October 9, 2015 - 6:00pm PDT to October 11, 2015 - 4:00pm PDT
MIT Media Lab

The Freedom to Innovate Summit is a two-day conversation at MIT dedicated to championing reforms to outdated criminal hacking laws and university policies that stifle innovation. The conference will be held October 10th and 11th of 2015.

The ability to innovate freely is essential for all technological advances. Innovation is at the core of our universities, research institutions, and economy. Innovators’ ability to experiment has allowed for the creations that range from technology that will launch a new start-up to new medical techniques that can be used worldwide.

The origin stories of many of the most successful technology companies today are spotted with activities that had the potential for run-ins with the law. Since those days, laws restricting use of technology, intellectual property, and experimentation have become more prevalent, and have been used more often to prosecute researchers. With the growth of informal university-based innovation and civic technology, students, researchers, and other innovators are increasingly becoming targets for legal action.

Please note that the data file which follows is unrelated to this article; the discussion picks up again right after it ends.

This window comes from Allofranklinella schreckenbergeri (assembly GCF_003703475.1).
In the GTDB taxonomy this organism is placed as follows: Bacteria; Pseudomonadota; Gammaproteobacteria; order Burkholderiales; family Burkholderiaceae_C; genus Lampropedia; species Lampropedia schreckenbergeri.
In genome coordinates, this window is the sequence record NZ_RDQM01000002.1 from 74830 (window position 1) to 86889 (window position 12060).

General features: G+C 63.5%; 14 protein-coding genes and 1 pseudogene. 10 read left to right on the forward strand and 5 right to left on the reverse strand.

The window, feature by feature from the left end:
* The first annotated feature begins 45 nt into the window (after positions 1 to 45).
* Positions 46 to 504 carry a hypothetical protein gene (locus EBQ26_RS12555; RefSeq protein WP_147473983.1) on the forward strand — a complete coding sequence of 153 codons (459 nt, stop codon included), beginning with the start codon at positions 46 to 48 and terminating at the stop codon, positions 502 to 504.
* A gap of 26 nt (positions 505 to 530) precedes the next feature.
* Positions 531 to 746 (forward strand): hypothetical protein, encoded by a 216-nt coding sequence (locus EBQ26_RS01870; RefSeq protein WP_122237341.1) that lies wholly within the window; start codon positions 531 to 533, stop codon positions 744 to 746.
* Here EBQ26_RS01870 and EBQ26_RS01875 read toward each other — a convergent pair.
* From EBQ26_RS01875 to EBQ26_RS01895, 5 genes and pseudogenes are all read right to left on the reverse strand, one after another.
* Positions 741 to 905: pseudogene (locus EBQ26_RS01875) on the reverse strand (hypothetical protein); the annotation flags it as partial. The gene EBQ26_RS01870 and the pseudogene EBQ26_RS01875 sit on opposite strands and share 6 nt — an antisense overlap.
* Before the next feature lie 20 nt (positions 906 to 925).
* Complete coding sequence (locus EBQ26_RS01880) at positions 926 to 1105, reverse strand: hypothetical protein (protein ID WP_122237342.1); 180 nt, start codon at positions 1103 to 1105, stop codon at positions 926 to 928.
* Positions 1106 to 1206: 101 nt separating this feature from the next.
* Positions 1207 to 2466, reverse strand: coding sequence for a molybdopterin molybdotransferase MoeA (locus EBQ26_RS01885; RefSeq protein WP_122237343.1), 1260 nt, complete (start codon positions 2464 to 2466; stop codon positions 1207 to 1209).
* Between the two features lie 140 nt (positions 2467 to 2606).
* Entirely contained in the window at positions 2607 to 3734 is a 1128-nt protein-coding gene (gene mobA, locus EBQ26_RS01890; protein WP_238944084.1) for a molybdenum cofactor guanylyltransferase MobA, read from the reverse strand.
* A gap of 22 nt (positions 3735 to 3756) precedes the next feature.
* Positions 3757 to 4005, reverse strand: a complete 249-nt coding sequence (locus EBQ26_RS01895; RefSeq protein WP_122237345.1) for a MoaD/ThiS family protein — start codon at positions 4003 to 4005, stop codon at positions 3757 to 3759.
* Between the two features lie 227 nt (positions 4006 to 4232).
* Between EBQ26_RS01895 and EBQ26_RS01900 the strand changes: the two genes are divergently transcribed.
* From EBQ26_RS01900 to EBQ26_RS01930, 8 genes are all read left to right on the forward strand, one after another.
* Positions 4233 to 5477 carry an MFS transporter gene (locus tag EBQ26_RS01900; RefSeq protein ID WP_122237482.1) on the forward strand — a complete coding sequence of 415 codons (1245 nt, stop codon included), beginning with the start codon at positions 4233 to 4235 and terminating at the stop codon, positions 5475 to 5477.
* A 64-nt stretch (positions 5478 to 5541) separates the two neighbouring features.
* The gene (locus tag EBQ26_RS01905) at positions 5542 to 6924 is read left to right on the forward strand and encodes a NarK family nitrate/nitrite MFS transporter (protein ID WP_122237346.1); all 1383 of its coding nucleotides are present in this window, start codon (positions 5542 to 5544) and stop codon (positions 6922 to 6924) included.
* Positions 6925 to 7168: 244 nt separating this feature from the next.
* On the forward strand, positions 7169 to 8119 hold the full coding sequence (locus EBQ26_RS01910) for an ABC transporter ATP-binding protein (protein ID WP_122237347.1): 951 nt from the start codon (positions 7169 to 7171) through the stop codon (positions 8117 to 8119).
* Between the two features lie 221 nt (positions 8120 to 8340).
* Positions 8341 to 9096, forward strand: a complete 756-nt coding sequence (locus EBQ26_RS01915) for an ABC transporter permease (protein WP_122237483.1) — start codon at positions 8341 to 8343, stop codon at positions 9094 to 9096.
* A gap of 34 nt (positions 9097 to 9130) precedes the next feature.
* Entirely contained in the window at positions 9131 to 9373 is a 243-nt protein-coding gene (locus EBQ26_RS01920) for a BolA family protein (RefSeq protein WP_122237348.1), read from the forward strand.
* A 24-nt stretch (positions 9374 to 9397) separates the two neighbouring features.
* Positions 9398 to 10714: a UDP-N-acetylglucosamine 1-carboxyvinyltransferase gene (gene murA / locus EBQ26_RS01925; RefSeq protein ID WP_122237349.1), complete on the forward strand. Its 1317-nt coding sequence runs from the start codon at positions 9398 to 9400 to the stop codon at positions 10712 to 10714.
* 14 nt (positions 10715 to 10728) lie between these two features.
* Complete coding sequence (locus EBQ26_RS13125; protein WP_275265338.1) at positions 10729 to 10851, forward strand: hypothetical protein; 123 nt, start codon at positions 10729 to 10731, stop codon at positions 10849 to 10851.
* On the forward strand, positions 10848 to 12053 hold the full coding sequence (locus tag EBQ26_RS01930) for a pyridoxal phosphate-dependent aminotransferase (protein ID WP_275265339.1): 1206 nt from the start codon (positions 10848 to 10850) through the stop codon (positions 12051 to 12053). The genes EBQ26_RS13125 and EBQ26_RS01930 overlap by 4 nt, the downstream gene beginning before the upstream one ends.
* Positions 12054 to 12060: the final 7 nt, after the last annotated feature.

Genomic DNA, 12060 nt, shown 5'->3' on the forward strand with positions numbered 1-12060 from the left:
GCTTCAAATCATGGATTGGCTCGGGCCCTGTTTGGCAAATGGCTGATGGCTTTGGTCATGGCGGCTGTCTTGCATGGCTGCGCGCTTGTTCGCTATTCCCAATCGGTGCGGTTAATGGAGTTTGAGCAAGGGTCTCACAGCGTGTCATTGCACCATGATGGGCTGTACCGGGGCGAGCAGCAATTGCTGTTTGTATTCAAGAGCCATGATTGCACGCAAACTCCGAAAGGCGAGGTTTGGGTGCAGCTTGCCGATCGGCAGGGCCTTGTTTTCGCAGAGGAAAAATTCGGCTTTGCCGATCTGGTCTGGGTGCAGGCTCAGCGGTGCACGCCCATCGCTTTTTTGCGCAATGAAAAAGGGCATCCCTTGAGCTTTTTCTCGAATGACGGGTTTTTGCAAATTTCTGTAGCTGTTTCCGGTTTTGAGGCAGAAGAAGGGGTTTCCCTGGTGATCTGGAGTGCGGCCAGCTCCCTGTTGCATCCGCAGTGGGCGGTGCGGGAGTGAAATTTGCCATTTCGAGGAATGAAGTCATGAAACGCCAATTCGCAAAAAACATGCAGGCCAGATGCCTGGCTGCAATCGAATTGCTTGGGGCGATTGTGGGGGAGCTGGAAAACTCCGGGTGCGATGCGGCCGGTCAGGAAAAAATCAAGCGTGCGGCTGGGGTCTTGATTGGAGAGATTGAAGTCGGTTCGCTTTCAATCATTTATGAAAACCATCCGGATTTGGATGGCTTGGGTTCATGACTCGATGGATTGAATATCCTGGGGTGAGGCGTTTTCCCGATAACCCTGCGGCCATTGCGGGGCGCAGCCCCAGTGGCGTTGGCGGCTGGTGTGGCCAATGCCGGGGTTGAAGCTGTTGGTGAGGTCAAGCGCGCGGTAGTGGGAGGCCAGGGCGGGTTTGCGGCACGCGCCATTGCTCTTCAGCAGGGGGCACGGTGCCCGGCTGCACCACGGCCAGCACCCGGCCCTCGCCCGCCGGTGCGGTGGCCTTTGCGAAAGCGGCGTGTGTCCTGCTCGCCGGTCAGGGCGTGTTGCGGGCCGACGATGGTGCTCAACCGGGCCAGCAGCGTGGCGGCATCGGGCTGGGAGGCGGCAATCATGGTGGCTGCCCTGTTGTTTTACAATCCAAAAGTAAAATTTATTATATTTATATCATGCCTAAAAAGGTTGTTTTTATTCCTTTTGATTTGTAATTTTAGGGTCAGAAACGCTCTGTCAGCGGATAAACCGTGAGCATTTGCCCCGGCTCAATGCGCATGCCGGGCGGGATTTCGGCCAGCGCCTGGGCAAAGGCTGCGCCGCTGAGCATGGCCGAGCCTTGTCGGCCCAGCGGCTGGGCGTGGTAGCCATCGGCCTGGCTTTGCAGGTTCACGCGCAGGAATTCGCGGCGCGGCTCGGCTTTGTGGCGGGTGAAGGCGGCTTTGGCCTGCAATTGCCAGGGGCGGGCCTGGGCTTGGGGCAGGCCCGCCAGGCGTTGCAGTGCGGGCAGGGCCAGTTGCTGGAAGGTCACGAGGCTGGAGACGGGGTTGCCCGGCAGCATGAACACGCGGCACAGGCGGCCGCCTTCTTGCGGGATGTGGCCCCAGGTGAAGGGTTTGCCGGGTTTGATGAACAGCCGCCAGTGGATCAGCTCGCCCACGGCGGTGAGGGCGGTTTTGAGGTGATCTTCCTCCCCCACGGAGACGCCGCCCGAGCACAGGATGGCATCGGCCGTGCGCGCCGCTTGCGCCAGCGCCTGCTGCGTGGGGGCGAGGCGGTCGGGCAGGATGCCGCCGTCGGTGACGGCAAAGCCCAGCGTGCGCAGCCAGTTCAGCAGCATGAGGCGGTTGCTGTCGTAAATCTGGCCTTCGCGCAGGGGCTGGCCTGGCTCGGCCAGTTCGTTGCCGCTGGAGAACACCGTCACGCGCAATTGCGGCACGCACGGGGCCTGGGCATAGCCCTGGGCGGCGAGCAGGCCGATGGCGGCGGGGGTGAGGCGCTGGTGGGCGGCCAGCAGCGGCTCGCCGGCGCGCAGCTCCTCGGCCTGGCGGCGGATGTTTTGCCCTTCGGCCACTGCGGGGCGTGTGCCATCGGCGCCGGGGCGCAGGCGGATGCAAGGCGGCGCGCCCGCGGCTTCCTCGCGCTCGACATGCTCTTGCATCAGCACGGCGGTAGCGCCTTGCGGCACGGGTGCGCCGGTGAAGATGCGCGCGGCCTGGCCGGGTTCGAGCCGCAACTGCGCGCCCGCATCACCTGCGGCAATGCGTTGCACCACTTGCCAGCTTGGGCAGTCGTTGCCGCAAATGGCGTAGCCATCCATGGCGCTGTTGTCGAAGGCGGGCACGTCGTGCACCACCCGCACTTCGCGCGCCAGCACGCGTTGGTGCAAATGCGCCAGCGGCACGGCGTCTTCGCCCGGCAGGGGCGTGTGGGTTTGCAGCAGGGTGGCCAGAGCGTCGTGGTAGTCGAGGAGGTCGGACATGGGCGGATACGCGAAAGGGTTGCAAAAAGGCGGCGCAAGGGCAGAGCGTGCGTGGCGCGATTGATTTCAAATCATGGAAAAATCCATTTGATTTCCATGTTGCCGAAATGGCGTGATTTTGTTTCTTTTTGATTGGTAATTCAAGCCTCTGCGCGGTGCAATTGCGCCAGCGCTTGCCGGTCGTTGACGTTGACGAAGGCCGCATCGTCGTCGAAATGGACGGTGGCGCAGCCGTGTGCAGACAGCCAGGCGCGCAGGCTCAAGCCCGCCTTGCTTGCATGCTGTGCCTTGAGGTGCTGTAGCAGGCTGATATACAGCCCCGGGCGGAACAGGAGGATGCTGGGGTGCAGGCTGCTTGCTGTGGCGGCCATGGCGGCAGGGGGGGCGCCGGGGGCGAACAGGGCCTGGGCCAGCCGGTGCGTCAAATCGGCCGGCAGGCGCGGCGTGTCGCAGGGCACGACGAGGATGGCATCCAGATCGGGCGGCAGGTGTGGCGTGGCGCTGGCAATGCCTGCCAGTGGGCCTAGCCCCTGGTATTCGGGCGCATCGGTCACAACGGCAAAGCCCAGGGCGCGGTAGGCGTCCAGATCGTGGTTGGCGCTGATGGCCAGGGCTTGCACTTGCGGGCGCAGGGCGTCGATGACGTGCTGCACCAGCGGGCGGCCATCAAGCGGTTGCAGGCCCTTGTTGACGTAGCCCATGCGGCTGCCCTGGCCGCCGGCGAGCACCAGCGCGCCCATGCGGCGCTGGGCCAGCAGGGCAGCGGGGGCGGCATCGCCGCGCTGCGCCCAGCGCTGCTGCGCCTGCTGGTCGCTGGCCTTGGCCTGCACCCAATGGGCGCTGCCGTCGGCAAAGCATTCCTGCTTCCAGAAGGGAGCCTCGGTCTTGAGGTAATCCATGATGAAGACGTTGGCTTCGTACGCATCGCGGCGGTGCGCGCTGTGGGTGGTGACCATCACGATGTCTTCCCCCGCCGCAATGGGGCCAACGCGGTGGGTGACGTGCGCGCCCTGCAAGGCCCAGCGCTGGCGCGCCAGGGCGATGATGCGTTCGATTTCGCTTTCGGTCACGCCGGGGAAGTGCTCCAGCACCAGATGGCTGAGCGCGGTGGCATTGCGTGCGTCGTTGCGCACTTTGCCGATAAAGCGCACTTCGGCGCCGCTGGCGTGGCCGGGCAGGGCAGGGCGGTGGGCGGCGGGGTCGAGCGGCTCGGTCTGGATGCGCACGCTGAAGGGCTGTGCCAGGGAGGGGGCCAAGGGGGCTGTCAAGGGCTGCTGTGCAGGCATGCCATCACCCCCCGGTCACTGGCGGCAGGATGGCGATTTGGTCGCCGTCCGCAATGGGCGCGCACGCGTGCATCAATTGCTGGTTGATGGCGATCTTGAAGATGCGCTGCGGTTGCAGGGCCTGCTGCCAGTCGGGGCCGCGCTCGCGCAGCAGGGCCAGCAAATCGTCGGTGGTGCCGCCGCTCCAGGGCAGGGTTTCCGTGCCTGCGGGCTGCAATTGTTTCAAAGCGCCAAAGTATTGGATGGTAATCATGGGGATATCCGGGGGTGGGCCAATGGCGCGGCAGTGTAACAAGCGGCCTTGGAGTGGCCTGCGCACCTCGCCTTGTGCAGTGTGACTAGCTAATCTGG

The risks for students and researchers are numerous and real. Innovators are often afraid to publish their results, interact with certain technologies, or even consider investigating certain fields as a result of legal restrictions. Those who overcome the chilling effects of these laws must brace themselves for legal action, which can be costly in both time and money. Currently there are few ways to support these students, researchers, or other innovators should they be threatened with legal action.

The Center for Civic Media at MIT and the Electronic Frontier Foundation, with support from the Ford Foundation, are organizing a two day summit on the Freedom to Innovate with a focus on university communities. The event will convene innovation scholars, legal experts, and student groups from many universities to talk about cases that have already happened, discuss ways that universities and government can protect and promote informal innovation, and organize to implement best practices across institutions.